Against the backdrop of the reconciliation bill negotiations taking place on Capitol Hill, Energy Workforce leadership traveled to the nation’s capital to discuss energy issues and domestic production. CEO Leslie Beyer and SVP Government Affairs & Counsel Tim Tarpley met with Reps. Mayra Flores (R-TX-34), Bill Johnson (R-OH-06), Bruce Westerman (R-AR-04), and staff of Reps. Kelly Armstrong (R-ND-AL) and Lizzie Fletcher (D-TX7) on upcoming legislation that would impact the energy services sector.
Beyer and Tarpley spearheaded a series of bipartisan meetings with House Members to shore up support for the industry and energy services sector as negotiations on reconciliation take place. The $1.75 trillion social spending package is currently on hold after Sen. Joe Manchin announced his opposition given the costs and inflation. However, this announcement was then followed up by a claim that the Senator would wait until the Bureau of Labor Statistics publishes July’s Consumer Price Index on August 10. There are discussions on Capitol Hill of how to keep portions of the package alive, specifically those related to climate and energy provisions.
While at the State Department, Beyer and Tarpley met with the Bureau of Energy Resources including Carl Watson, Director, Office of Policy Analysis and Public Diplomacy, Matthew McManus and Marcus Lee to discuss shared priorities of expanding U.S. LNG exports and promoting U.S. emissions reducing technology.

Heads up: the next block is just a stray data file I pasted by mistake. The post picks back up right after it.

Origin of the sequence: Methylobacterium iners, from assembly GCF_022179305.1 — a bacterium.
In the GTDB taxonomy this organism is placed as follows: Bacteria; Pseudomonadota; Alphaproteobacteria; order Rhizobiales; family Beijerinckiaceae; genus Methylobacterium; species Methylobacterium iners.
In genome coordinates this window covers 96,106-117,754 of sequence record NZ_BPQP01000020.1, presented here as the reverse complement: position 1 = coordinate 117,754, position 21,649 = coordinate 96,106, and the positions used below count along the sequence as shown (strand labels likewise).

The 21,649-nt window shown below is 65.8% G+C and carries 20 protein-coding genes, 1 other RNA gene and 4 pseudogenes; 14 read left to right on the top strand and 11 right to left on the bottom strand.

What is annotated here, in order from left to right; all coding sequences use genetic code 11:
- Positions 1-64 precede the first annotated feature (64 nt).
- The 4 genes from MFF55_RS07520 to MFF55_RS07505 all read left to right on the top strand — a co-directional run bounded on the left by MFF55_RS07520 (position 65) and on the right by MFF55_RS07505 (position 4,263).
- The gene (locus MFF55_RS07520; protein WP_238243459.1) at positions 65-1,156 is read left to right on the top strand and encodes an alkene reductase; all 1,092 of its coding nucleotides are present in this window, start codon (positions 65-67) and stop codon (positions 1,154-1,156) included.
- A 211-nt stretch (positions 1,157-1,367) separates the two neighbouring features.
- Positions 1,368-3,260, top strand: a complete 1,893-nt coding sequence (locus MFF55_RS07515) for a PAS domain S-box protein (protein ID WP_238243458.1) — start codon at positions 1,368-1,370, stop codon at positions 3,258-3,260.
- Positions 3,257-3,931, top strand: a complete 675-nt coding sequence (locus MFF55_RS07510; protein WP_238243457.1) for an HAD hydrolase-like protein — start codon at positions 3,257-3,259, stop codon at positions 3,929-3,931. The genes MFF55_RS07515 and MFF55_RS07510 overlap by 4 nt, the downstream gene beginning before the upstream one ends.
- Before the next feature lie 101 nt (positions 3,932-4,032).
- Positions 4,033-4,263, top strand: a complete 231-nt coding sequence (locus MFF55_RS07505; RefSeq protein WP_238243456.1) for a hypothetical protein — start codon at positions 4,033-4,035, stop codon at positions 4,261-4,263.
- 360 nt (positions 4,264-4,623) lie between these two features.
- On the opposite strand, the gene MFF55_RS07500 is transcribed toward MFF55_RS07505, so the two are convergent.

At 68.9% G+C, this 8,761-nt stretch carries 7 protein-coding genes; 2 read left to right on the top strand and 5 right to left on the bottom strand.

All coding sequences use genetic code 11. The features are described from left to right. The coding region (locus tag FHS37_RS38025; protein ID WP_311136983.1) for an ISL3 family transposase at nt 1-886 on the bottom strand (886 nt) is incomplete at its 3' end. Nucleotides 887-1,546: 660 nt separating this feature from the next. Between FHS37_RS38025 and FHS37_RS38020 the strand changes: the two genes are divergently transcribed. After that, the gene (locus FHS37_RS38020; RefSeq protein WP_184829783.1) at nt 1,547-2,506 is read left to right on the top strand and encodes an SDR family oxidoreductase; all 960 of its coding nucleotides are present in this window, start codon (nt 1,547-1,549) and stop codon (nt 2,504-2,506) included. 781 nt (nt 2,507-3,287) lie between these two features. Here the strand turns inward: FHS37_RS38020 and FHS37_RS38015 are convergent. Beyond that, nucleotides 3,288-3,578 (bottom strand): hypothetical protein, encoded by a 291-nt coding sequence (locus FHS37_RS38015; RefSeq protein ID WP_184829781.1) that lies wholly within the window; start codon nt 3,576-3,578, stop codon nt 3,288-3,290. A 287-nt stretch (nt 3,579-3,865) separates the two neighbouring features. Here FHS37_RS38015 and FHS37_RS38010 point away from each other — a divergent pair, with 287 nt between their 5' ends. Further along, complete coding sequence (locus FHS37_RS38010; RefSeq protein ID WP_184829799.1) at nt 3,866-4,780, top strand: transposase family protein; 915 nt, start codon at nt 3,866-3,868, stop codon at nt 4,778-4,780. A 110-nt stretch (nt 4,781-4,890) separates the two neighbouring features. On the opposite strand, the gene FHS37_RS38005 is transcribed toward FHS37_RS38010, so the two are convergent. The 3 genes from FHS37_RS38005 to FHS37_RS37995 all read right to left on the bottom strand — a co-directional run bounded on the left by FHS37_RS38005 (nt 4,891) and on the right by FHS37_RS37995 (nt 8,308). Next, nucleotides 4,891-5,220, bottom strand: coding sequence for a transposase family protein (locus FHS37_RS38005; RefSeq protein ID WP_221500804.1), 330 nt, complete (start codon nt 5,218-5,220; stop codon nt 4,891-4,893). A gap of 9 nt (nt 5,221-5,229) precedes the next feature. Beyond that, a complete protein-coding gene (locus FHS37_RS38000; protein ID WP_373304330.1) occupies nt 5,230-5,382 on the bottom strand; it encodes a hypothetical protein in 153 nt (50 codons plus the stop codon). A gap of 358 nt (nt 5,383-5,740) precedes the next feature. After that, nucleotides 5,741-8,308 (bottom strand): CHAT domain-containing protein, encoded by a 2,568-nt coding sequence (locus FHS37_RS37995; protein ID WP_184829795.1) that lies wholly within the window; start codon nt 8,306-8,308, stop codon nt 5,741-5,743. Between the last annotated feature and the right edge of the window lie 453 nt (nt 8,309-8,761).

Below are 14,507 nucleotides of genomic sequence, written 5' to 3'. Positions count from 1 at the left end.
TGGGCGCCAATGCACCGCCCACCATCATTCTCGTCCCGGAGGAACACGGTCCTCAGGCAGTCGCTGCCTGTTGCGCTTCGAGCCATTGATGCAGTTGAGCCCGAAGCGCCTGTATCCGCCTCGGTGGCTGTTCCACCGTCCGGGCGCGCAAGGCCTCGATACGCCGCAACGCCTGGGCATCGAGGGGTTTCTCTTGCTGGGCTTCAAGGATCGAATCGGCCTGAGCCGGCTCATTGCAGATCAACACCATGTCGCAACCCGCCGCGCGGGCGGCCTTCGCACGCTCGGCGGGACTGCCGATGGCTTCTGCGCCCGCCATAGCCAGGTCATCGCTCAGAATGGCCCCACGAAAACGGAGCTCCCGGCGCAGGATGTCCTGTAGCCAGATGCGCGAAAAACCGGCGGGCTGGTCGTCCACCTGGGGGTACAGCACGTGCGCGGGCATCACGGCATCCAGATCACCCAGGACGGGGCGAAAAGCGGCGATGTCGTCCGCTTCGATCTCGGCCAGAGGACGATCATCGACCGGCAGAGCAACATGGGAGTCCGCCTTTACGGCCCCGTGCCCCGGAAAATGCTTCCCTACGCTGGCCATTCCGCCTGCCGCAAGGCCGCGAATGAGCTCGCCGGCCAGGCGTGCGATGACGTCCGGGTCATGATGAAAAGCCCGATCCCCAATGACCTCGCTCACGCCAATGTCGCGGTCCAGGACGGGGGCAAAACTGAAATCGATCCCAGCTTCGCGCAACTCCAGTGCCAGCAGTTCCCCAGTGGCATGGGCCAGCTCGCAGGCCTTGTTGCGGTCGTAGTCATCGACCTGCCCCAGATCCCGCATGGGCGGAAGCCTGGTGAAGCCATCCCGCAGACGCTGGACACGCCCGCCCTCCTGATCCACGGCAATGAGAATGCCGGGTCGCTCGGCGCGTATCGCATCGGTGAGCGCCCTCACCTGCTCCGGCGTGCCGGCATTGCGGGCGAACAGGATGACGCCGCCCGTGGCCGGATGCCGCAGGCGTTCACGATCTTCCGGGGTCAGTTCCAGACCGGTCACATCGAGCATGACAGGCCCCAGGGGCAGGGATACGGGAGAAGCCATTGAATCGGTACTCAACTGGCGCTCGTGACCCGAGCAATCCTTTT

Of major interest and concern to the energy services sector is the “methane fee” which originated in the original legislative package of “Build Back Better.” In November of 2021, the fee language was changed to be levied on a facility basis, with a staggered increase over the next three years. Under the new formula, companies would begin reporting in 2023 with fees increasing each year until 2025 — $900/ton for 2023, $1,200/ton in 2024, and $1,500/ton in 2025. Energy Workforce has advocated for this fee to not be included in the legislation, as it would increase the cost of U.S. oil and gas production at a time when higher prices are impacting Americans and the country’s energy security.
Democrats are under pressure to negotiate a reconciliation bill before September 30, which is the deadline for the procedure. Congress uses the legislative process of “reconciliation” to quickly pass high-priority legislation not subject to the Senate filibuster, giving it an advantage in budget and tax matters. With midterms approaching and the President’s approval numbers continuing to slip, the party must deliver some legislative wins after “Build Back Better,” President Biden’s signature framework, fell apart in 2021.
The Energy Workforce Government Affairs team will continue to monitor the progression of the reconciliation package and conduct outreach on Capitol Hill to discuss potential impacts on the energy services sector. For more information about policy and legislative outlook, contact SVP Government Affairs Tim Tarpley.
Maria Suarez-Simmons, Director Government Affairs, writes about industry-specific policies for the Energy Workforce & Technology Council. Click here to subscribe to the Energy Workforce newsletter, which highlights sector-specific issues, best practices, activities and more.